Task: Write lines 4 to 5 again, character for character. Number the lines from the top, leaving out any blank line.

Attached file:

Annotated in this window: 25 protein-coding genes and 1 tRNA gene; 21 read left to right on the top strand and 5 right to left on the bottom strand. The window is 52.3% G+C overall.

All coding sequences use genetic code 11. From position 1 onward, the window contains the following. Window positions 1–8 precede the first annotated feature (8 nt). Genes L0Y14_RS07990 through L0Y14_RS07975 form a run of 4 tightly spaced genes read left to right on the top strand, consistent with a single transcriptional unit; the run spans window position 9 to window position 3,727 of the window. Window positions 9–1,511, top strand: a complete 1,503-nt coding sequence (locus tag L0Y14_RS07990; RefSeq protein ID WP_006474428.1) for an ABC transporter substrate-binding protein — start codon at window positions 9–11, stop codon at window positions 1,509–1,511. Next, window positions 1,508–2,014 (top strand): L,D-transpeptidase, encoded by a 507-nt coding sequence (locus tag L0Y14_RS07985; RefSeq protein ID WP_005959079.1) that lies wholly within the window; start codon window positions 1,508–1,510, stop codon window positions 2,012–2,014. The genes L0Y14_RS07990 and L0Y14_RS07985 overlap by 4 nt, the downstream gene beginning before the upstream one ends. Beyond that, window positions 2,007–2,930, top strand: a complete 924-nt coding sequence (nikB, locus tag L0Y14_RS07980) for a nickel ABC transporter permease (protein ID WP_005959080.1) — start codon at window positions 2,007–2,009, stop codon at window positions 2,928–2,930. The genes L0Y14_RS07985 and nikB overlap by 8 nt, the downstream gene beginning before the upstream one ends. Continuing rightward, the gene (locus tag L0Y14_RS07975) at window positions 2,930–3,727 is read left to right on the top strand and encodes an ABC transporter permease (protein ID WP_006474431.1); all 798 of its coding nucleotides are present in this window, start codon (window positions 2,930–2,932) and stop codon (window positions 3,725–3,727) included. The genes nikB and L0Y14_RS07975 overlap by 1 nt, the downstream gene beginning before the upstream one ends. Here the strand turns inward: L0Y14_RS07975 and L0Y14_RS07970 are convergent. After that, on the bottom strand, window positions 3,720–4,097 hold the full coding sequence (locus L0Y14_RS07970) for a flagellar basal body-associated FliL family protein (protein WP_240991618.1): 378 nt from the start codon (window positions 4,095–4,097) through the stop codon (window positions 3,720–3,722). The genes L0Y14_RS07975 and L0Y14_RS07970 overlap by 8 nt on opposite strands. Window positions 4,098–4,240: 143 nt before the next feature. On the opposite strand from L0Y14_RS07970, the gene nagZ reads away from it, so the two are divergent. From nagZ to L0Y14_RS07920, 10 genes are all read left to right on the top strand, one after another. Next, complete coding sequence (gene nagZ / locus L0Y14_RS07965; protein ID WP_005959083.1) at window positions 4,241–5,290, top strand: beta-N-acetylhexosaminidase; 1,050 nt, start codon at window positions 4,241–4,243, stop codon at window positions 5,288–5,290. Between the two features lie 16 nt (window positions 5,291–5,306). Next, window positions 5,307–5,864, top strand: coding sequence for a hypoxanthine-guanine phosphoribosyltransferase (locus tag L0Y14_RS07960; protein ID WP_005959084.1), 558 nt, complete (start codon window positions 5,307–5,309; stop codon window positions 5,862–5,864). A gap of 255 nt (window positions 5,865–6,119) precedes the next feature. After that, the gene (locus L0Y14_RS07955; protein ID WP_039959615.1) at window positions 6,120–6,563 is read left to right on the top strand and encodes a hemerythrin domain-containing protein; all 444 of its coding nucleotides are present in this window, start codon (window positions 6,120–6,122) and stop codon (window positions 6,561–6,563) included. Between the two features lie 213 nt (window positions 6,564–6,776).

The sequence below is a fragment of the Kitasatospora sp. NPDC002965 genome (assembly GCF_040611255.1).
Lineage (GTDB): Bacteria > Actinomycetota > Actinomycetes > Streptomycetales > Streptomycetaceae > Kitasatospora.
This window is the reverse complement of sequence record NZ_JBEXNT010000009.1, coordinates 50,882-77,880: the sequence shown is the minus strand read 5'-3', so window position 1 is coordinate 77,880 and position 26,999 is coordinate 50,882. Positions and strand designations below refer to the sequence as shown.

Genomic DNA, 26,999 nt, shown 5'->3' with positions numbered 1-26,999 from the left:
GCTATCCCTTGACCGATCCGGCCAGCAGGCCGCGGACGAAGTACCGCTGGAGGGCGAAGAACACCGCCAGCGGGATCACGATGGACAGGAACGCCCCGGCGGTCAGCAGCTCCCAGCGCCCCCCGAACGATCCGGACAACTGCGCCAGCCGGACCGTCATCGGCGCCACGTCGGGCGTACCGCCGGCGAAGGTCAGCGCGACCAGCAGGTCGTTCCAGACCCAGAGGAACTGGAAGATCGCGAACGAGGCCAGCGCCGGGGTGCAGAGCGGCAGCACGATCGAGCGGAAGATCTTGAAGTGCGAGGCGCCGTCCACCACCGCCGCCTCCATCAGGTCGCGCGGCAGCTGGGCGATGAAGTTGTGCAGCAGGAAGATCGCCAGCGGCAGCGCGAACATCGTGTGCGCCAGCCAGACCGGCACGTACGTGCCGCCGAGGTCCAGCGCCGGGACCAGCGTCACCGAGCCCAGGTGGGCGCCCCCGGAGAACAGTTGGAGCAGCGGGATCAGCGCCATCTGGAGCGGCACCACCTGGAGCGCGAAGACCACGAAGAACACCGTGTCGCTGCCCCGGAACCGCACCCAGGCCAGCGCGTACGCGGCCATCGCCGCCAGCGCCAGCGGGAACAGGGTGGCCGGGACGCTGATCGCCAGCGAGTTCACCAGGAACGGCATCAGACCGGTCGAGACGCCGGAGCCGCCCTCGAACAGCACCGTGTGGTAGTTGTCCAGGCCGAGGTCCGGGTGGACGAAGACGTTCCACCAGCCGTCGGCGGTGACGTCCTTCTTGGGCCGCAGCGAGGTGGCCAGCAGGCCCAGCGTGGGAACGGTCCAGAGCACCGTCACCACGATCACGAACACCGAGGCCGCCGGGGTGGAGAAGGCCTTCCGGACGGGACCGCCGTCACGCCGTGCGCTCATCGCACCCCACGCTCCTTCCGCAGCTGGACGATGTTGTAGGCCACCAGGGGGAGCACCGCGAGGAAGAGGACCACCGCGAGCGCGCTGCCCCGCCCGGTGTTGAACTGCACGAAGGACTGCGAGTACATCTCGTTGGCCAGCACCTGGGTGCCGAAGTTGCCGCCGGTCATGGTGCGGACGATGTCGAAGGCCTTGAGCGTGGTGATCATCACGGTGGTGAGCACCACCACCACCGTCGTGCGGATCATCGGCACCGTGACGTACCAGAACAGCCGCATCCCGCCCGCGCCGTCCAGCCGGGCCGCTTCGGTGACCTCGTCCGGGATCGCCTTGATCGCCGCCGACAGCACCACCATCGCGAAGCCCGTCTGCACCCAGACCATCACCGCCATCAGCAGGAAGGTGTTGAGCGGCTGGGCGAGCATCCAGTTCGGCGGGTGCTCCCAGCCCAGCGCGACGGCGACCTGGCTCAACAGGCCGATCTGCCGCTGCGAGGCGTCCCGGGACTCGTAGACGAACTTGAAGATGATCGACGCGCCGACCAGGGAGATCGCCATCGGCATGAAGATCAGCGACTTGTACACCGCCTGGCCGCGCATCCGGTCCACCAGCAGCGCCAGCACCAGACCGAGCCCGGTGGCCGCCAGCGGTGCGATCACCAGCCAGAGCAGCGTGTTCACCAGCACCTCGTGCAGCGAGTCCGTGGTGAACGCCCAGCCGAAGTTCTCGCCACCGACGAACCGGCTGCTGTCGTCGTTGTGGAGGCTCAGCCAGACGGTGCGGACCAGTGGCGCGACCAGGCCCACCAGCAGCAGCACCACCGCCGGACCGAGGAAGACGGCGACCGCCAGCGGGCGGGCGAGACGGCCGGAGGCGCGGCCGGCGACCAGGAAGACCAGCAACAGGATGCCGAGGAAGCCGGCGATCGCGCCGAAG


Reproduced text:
Lineage (GTDB): Bacteria > Actinomycetota > Actinomycetes > Streptomycetales > Streptomycetaceae > Kitasatospora.
This window is the reverse complement of sequence record NZ_JBEXNT010000009.1, coordinates 50,882-77,880: the sequence shown is the minus strand read 5'-3', so window position 1 is coordinate 77,880 and position 26,999 is coordinate 50,882. Positions and strand designations below refer to the sequence as shown.